What’s it feel like to have Autism Spectrum Disorder as an adult?

I am pleased to introduce Aaron Likens as a guest blogger today. Aaron was diagnosed with Asperger’s Syndrome (now Autism Spectrum Disorder) at age 20 and is now the Autism Ambassador for Easter Seals Midwest. This guest post was originally published on Aaron’s personal blog, Life on the Other Side of the Wall.

The island problem

by Aaron Likens

Aaron LikensI’m sure at some point in time I’m made a metaphor or two involving an island and, once again, I’m coming up with yet another island metaphor. It’s going to get difficult to remember all these islands I’m creating….

In the midst of this period of feeling down I’ve done a lot of thinking, too much probably, but I’ve noticed an unique pattern that I can only explain using an island as an example. I don’t know about others with Asperger’s, but for myself I feel like I’m on an island. I used to say a deserted island but I have come to learn that this island actually has two bridges connected to two mainlands.

These two mainlands represent two different worlds. On the bridge leading to the right we have normal. Now remember I don’t believe anyone is normal, however wanting to be more normal is something I feel and there is an illusion of normal, all of which are on that island.

As we turn to the left and see that bridge, it leads to a place that is rather uninhabited. It’s a place that often times I feel I want to be and herein lies the problem; both mainlands don’t feel right and I spend my time on the island in the middle always thinking that the place I came from isn’t as good as what lies on the other side of the bridge.

This island in the middle is a place of deep thought. When I spend too much time in the land of normal I get tired with the constant conversing, socializing, and random encounters so I look across the sea and think back to the mainland that is empty and yearn for it. I mean, how great is it to go through life without interactions? When I’ve spent too much time on the land of normal this is how I feel.

When I get frazzled from normal, or not fitting in within the land of normal, I make the trek across the bridge and get to the island where I quickly cross the second bridge to the land of emptiness where I am sure I will find happiness. Each time though the happiness is fleeting and I look back across the bridges from which I came and think about how great it would be to be a part of the land of normal.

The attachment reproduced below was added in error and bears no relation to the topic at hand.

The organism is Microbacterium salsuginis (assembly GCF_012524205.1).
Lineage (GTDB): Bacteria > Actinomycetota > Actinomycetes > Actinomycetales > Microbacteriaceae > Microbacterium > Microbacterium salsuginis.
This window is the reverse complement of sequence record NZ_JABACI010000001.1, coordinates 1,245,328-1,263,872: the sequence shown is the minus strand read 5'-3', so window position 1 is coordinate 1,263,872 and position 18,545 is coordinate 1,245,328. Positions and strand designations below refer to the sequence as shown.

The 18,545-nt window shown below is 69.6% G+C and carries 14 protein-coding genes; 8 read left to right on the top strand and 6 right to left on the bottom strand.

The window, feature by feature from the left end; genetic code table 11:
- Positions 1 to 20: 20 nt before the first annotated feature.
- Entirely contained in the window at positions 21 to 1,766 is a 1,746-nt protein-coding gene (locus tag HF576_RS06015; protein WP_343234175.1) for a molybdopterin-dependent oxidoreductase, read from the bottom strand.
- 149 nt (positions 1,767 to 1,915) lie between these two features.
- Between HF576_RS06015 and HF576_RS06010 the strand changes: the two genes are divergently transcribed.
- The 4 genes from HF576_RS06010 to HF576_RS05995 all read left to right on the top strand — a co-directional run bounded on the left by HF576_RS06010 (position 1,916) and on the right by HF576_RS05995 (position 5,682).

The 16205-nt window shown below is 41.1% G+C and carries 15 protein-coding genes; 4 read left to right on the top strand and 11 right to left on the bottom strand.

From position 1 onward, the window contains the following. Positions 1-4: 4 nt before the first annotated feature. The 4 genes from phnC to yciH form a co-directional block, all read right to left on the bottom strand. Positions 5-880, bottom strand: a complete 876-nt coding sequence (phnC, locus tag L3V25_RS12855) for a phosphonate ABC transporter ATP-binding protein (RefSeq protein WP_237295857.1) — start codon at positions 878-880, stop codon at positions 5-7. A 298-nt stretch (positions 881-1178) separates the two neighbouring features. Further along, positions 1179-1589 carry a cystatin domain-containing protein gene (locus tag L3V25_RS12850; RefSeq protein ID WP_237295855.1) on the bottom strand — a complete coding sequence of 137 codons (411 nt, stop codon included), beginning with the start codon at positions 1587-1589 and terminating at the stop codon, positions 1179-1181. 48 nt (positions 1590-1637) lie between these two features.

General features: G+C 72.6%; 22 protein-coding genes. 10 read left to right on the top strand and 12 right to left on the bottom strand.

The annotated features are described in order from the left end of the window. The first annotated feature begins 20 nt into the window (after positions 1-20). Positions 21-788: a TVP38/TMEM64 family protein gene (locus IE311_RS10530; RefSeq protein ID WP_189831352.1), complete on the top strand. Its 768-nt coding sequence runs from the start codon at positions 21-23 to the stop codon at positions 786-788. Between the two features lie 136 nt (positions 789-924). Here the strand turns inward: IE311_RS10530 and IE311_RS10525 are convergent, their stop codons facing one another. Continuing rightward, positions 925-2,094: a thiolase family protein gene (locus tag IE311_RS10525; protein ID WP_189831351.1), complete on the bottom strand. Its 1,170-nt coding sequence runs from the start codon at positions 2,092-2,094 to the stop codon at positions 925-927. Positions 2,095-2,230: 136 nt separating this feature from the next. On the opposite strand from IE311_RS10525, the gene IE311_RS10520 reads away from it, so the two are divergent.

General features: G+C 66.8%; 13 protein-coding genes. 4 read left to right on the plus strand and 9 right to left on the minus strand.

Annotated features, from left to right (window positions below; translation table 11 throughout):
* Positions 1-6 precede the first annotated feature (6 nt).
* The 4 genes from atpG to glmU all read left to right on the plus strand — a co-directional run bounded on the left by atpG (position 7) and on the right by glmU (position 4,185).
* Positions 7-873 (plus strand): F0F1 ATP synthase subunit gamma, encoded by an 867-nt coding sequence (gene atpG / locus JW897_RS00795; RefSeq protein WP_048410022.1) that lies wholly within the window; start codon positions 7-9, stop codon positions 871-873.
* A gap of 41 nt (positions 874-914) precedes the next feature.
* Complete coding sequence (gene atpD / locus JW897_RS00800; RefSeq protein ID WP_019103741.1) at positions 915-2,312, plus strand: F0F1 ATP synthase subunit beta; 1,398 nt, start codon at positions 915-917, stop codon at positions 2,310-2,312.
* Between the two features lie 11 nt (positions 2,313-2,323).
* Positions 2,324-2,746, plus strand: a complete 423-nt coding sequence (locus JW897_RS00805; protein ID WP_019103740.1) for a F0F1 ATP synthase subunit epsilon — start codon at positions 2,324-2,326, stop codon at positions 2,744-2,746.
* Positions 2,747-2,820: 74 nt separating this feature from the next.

After a while this journey across the bridges gets tiring and this island in the middle feels like home. I’m not on either land and yet I’m a part of both. It becomes difficult to decide if staying on the island is the surest bet or if I want to venture out into the world of normal.

When I think about how great the land of emptiness would be I think about how much I would have missed had I stayed there. I certainly wouldn’t be presenting, I wouldn’t have met such wonderful people within the SKUSA and USAC series, and my life wouldn’t extend much outside the walls of my house.

However, when I get exhausted, when life gets overwhelming, or when a major social disaster happens I think about how safe the other place would be. Hence why there is this island problem and staying on the island often times isn’t so much a choice rather a necessity.

This metaphor has been made in so many different ways, but as I was thinking last night about a new way to present it. I came up with this and I could visually see this island in the middle and it felt perfect, and writing this — I hope I did a good job of writing it because it sure made sense as I thought about it — has just confirmed just how apt this is.

For others I’m sure it is different but for myself this is the best way I can describe to you the feelings that go through my body and how I see the way my life is.


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  1. Connect2Care Says:

    It’s really hard for people who have autism but there are therapies that can totally help.